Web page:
I've never been a fan of certifications (or universities) as a tool to weed out resumes. Insisting on degrees from a handful of arbitrarily chosen universities or insisting on a master's or doctorate is hogwash IMO. But right/wrong/indifferent it's still a very common practice, as is screening by certifications.

    BTW, I hold no certifications.

  2. I agree that it isn't a great tool to weed out resumes, but we all know it is commonplace. I do also disagree with requiring a certain degree level for a position, but as someone that has interviewed lots of people, in general, degrees do make a difference in the quality of the applicants. Those that have more/higher degrees generally (stress, generally, not always) end up being better candidates for many reasons (not always technical ones).

    If there were honorary blogger certifications or twitter certifications, you'd already be certified multiple times :). However, by their very nature, it seems unlikely that bloggers or tweeters would support such things.

  3. I think you are pretty much spot on. I too have been so skeptical regarding the requirement of taking an oracle course – that smells of money generation to me.

    If you are good enough to pass the OCM, surely whether you have taken a course to gain the knowledge on learnt it yourself is neither here nor there, except of course to Oracle's bottom line.

  4. I lied. I hold a doctorate in fail, and I like to say hogwash, surprised it's in the Disqus dictionary, which ironically does not include “Disqus”. Ah outsourcing.

  5. Two problems…

    1) people who get lots of certifications know which ones are good, and which ones are diploma mills… the problem is that there is no third party litmus test. This is less true for application certifications, than programming language certifications… although then you're back to the problem that certifications are product-centric.

    2) the complaint about budget cuts was more that companies do not train or certify their employees… individuals may take on certifications because they believe this makes them more “marketable,” but whether or not they actually get a job is another story. The past 6 month may be great for diploma mills, but not for those who got those diplomas.

  6. #1) Okay, I suppose, but certifications that aren't product-centric are called degrees, no? I mean, if I wanted to be certified in Database Modeling, wouldn't that likely be a specialization or minor under my college degree? Obviously, the product manufacturers are motivated to create their own certifications and it would be very hard for an industry standards organization to create certifications (how do they make money?).

    #2) You're probably right. That's always the gamble I suppose, but most people figure that they need to do something and most certifications don't cost that much. So, I suppose that's part of the attraction.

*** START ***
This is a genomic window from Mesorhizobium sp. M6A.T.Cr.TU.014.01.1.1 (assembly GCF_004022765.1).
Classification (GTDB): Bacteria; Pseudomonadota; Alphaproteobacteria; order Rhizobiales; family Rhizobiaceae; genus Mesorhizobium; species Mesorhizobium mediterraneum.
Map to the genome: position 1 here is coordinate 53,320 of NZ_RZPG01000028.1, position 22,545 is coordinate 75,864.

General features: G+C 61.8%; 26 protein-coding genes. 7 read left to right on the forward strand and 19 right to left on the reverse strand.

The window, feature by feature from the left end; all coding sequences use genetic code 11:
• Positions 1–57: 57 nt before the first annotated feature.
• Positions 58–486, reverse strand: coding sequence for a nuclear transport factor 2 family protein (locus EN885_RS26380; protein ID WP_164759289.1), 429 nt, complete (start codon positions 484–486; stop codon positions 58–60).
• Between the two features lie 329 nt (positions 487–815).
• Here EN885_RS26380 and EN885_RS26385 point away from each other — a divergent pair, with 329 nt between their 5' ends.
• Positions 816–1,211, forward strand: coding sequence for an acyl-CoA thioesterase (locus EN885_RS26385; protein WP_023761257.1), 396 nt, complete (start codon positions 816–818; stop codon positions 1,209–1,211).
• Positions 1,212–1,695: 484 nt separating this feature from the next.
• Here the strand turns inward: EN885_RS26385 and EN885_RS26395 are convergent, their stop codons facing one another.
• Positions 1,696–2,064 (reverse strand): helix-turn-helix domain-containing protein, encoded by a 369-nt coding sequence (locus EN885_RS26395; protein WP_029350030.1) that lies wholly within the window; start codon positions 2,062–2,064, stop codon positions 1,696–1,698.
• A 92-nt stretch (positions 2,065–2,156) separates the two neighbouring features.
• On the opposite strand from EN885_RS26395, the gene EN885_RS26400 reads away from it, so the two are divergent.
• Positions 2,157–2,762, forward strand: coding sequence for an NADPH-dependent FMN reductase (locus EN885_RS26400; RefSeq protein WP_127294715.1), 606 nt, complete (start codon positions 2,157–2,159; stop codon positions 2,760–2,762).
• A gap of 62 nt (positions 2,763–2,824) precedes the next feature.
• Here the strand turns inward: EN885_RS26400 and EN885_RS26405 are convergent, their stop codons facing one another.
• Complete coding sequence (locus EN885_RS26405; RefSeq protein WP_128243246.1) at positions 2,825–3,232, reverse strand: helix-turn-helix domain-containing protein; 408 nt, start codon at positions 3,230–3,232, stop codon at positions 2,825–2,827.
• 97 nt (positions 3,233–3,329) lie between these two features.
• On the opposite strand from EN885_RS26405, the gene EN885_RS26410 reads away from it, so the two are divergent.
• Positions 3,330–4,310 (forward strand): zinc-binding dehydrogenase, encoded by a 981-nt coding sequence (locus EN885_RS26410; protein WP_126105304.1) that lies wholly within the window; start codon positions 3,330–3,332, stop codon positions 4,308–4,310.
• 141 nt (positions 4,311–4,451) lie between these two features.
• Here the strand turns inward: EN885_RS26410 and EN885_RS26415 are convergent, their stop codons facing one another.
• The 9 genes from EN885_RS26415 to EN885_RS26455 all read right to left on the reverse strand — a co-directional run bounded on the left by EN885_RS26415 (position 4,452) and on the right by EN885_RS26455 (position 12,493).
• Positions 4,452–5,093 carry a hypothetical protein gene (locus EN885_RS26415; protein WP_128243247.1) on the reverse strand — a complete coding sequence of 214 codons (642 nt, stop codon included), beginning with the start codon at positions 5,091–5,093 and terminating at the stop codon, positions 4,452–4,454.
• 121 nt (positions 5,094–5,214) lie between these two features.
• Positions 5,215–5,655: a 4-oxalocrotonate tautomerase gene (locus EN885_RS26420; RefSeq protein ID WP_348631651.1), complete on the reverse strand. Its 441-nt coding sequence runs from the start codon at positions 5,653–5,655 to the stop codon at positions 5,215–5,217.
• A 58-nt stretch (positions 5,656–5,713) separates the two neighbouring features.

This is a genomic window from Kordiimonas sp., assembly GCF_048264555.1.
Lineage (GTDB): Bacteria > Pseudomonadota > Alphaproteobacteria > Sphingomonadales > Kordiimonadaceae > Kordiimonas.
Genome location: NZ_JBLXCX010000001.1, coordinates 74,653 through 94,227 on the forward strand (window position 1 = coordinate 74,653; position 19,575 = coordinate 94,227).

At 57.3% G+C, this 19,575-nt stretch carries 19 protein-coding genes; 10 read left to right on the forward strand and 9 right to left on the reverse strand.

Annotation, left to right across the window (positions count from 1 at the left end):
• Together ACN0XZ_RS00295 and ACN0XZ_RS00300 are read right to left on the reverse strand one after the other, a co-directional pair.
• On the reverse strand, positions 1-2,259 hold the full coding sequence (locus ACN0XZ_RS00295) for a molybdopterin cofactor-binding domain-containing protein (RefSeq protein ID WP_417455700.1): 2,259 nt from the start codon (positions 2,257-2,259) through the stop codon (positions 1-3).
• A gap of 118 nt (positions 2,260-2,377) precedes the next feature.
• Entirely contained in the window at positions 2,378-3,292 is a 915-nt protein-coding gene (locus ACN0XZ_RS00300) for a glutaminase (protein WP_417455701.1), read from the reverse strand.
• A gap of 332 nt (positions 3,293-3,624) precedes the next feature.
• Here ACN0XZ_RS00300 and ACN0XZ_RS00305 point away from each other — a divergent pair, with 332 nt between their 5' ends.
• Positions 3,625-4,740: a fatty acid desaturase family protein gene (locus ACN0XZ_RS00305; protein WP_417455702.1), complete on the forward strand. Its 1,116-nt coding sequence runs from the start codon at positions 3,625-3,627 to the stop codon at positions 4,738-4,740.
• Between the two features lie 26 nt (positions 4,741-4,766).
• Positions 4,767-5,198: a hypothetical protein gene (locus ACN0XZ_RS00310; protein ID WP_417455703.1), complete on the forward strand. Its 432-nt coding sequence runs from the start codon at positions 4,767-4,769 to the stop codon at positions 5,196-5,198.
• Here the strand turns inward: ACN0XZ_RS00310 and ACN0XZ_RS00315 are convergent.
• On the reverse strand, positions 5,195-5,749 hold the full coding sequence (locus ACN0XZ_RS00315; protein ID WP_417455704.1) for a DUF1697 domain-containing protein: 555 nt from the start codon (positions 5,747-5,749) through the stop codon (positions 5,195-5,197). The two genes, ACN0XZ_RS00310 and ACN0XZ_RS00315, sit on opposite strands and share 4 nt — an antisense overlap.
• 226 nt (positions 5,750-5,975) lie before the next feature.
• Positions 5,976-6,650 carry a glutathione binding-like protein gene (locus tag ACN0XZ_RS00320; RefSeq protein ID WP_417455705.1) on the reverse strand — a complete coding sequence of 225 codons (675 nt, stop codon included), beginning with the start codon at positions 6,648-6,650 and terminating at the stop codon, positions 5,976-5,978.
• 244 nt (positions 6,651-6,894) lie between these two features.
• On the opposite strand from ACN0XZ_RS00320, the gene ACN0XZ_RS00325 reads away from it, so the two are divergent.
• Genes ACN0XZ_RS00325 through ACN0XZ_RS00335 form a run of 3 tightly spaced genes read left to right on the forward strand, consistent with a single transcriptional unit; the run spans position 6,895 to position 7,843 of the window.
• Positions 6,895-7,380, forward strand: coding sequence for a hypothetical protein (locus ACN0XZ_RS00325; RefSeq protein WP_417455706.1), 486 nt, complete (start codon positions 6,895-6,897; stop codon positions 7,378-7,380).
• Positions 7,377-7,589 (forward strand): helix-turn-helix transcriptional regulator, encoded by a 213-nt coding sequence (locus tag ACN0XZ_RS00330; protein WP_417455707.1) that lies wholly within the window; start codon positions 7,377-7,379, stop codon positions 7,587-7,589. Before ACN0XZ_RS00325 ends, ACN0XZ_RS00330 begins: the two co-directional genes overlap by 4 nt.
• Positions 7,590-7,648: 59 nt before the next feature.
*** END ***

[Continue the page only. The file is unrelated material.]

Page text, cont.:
7. 1) hmmm… I suppose it would be cheating if I said I'd prefer both. Somebody who knows data modeling, PLUS somebody who knows how to implement a data model in Oracle DB. I guess I'm spoiled 😉

    2) I have absolutely no data to back up my claim… I just have this nagging feeling that training companies will lower their standards when times are tough. If I were hiring somebody, I'd have to ask “why did you get fired?” If they got fired, THEN got a certification, I would feel a lot less enamored than if they got the certification BEFORE they got fired…

    in any event, I think that people who go to conferences are a notch up. Likewise to folks who get certifications without obligation. Otherwise, they are neutral in my book…

  8. So, it sounds like you want someone with a degree in DB modeling that also has a certification (or sub-specialty, if you'd rather call it that) in Oracle DB modeling.

    I'm intrigued by your conferences comment. Do you mean that people that attend conferences are a notch up? Or just those that present at conferences? I'm not sure that attending a conference is really grounds for a notch up–I see it basically the same as attending a training course. That is, some people get a ton of good information, others just go through the motions. You'd have to interview to find out which type of person you're talking to.

    I'd agree with the timing of certifications. If someone took initiative to complete a certification while they don't really *need* it, +1 for them. Those who think about career development when they find themselves without a career will score lower for sure.

  9. again… depends on the conference…

    If they go to a general software conference, that's usually no different than a trade show. Some of them offer tutorials and training, but not all of them.

    If, however, they go to a software developer's conference — where you pay good money to learn how to design solutions with emerging technologies — then I give them a +1. Those places usually lack product sales pitches, and I always found them to be excellent places to generate new ideas.